These sensual and at times surreal poems are filled with Middle Eastern and Balkan images of minarets, hookah bars, brothels, baklavas and kebobs, so that one would wish to fly to this “mystical land” on a kilim but for the terror and war that haunt the region’s past and seep into the present.
—Biljana Obradovič, editor of Cat Painters: An Anthology of Contemporary Serbian Poetry
Olja Savičević’s poems and prose-poems tackle everything from the Devil to Pasolini, blue shoes to bicycles, the Bossa Nova to family portraits, and a precisely rendered sequence on Istanbul. Savičević is like the love-child of Carolyn Forche and Caesar Pavese: she possesses Pavese’s eye for street-life and grit in the cities she travels (both inside and out), and yet she imbues that portraiture with Forche-like notions of the poet as witness. Andrea Jurjević’s fine translations wrought in American-inflected-English present a Savičević who captures the rhythm of life that bends beneath the weight of history and isms to find the tiniest details that sing and resist. For, as she tells us: “The butchers will be behind bars, the ground that trembles will grow calm, but the deep satisfaction we call justice won’t come. Still: there’re many pleasures, that’s what’s worth focusing on.”
—Sean Thomas Dougherty, author of The Second O of Sorrow
Olja Savičević’s writing is savage; whether she is sharpening truths against “35 Years of Lies” or simply recalling a domestic scene where she suddenly unleashes: “Motherhood is self explanatory and useless like fireworks,” her poetry drives the familiar into a state of uncanny. “Why would I eat paper, when I could write on it? So much about that kind of love.” That “kind of love” in Mamasafari is a hunger that cuts just deep enough to astound.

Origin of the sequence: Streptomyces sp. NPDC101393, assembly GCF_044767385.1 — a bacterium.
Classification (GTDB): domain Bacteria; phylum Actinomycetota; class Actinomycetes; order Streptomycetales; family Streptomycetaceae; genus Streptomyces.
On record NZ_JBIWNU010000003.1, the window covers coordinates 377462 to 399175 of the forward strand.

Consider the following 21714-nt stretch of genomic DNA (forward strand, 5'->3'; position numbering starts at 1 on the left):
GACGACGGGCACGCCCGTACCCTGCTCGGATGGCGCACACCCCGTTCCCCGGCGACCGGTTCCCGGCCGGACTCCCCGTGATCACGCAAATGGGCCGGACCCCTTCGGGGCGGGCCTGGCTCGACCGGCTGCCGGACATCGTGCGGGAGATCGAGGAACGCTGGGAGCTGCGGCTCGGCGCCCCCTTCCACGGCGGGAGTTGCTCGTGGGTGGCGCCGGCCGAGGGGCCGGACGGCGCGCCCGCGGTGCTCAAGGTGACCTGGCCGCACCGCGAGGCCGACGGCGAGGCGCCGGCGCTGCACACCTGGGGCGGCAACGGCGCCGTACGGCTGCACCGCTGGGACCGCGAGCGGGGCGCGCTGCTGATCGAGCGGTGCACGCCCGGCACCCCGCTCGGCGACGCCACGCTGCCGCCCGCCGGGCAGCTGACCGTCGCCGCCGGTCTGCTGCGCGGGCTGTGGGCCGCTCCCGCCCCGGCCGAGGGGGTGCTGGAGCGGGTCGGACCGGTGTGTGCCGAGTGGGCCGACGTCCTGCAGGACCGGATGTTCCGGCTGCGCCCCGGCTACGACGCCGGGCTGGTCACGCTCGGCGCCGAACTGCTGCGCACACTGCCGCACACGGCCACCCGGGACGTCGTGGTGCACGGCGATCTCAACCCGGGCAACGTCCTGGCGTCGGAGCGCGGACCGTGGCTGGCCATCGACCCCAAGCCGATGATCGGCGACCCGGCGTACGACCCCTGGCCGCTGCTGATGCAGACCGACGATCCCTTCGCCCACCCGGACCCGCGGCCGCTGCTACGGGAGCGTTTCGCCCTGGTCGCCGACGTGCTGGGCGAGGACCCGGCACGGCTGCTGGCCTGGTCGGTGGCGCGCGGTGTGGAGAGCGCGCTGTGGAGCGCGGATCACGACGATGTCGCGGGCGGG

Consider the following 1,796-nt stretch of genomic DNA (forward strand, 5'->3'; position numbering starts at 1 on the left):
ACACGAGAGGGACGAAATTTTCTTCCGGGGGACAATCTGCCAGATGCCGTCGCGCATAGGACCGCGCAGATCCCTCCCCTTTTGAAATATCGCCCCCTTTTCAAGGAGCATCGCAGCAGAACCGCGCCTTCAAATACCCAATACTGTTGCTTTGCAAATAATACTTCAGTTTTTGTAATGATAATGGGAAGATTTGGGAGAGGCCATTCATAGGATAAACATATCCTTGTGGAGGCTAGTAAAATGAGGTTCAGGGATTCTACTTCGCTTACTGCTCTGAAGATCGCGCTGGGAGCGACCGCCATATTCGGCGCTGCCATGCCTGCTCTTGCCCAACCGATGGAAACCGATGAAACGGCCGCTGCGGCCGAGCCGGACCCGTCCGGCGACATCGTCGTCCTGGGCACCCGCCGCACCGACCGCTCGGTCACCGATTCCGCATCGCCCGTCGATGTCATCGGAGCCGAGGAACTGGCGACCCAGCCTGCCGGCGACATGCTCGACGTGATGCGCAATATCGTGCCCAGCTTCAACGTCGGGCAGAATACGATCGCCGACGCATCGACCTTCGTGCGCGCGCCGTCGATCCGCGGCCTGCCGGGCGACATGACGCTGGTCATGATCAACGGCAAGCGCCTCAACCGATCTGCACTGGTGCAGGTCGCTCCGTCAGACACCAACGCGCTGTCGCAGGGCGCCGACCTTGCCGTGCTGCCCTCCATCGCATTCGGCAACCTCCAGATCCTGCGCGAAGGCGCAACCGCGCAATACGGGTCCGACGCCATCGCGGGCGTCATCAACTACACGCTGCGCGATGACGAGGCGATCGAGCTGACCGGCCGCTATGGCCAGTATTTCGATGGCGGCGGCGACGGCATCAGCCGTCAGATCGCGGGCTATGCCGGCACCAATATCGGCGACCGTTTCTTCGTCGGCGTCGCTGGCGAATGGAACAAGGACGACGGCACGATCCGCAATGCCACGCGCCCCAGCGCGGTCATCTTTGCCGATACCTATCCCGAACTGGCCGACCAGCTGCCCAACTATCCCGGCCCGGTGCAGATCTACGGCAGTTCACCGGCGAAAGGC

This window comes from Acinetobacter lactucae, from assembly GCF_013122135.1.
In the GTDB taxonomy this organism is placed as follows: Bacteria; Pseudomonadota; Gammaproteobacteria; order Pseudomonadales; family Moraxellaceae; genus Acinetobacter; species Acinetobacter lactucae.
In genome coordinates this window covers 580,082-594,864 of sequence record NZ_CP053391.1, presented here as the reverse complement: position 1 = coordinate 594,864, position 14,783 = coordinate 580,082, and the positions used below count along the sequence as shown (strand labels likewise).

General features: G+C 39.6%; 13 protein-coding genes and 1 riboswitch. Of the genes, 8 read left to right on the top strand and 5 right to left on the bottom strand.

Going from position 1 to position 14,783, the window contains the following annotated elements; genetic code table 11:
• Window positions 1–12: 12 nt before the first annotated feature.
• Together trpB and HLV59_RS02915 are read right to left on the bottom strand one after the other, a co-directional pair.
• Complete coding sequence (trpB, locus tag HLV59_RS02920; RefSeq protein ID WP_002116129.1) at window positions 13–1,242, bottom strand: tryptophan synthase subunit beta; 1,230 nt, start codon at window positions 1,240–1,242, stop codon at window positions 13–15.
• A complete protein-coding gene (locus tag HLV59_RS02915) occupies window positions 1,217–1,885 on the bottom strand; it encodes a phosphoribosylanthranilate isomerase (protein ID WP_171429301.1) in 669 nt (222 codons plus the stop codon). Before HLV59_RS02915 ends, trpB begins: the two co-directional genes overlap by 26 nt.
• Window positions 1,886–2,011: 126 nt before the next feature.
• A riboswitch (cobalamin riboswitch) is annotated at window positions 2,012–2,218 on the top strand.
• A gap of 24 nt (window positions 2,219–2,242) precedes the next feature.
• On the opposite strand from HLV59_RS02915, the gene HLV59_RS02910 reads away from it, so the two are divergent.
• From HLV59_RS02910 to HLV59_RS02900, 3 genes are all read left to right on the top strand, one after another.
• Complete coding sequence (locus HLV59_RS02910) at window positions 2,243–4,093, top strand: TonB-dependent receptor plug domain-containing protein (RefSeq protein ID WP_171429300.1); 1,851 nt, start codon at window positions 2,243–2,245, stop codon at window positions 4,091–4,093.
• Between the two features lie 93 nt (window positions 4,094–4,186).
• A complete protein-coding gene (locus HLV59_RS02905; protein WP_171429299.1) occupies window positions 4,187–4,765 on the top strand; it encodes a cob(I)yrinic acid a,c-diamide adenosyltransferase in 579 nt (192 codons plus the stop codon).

—Megan Burns, author of Basic Programming
Olja doesn’t write for the critics. After you read the collection’s first section, in which the speaker spends a month in Istanbul, you will quickly understand why she writes. By observing the colors, scents and sounds, the crowds in this foreign land, the chairs, windows and rooms, inside which she observes herself, observes the process of observation, Olja follows the primal need for writing, gains an understanding, and captures that which is elusive. In her poem “Listanbon,” which is a city that sometimes appears in Olja’s dreams, a fusion of Lisbon and Istanbul that flickers between reality and dream, between life and death, Olja captures the chorus of the street singer under the window: “Dying before death isn’t the hardest thing, it’s wanting to live after that, that’s the hardest, wanting to live after that.” Olja’s poems invoke a conjured city you won’t find in travel books. You might think that as such, this city might mean little to you, except these poems carry impressive descriptions of the physical world, and they brilliantly capture the spirit of a place.
— Ivana Bodrožić
Olja Savičević again brilliantly integrates prose fragments and reflexive lyric poetry. Let’s cut to the chase: the author has long ago masterfully created her own subgenre, yet this time she has written an unusually strong, touching, beautiful and passionate book, the best one so far. Regardless of how we try to classify these texts—travel-bits, prose poems, lyric panoramas, micro essays, song-stories, or something else—the fact is there are more lyrical, pure-blooded, no-holds-barred poetic and poetically courageous choices than in ninety-nine percent of the Croatian verse production.
— Marko Pogačar
Mamasafari by the acclaimed writer Olja Savičević is a fantastic poetry collection, devoid of empty ramblings and banality, a book which should not be read because we’d simply like to stay current with contemporary poetry but, simply, because of its pleasures.
— Robert Perišić